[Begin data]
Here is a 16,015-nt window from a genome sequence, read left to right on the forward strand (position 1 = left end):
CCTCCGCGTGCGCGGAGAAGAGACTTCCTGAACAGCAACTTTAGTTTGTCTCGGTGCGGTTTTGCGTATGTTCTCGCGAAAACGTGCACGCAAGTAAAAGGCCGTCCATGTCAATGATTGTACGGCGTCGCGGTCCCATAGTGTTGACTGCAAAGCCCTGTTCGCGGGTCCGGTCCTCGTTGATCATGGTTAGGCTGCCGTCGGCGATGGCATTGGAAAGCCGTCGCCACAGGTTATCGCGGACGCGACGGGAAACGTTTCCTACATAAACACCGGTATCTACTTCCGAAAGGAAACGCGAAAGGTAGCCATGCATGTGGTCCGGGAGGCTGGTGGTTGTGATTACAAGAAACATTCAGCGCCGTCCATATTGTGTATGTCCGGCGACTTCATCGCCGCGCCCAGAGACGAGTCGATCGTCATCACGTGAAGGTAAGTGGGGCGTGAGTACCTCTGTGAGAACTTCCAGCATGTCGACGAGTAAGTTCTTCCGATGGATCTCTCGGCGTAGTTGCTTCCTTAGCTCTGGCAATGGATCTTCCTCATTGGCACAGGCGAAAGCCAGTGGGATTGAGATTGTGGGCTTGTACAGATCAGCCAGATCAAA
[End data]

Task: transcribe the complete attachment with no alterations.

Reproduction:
Here is a 16,015-nt window from a genome sequence, read left to right on the forward strand (position 1 = left end):
CCTCCGCGTGCGCGGAGAAGAGACTTCCTGAACAGCAACTTTAGTTTGTCTCGGTGCGGTTTTGCGTATGTTCTCGCGAAAACGTGCACGCAAGTAAAAGGCCGTCCATGTCAATGATTGTACGGCGTCGCGGTCCCATAGTGTTGACTGCAAAGCCCTGTTCGCGGGTCCGGTCCTCGTTGATCATGGTTAGGCTGCCGTCGGCGATGGCATTGGAAAGCCGTCGCCACAGGTTATCGCGGACGCGACGGGAAACGTTTCCTACATAAACACCGGTATCTACTTCCGAAAGGAAACGCGAAAGGTAGCCATGCATGTGGTCCGGGAGGCTGGTGGTTGTGATTACAAGAAACATTCAGCGCCGTCCATATTGTGTATGTCCGGCGACTTCATCGCCGCGCCCAGAGACGAGTCGATCGTCATCACGTGAAGGTAAGTGGGGCGTGAGTACCTCTGTGAGAACTTCCAGCATGTCGACGAGTAAGTTCTTCCGATGGATCTCTCGGCGTAGTTGCTTCCTTAGCTCTGGCAATGGATCTTCCTCATTGGCACAGGCGAAAGCCAGTGGGATTGAGATTGTGGGCTTGTACAGATCAGCCAGATCAAA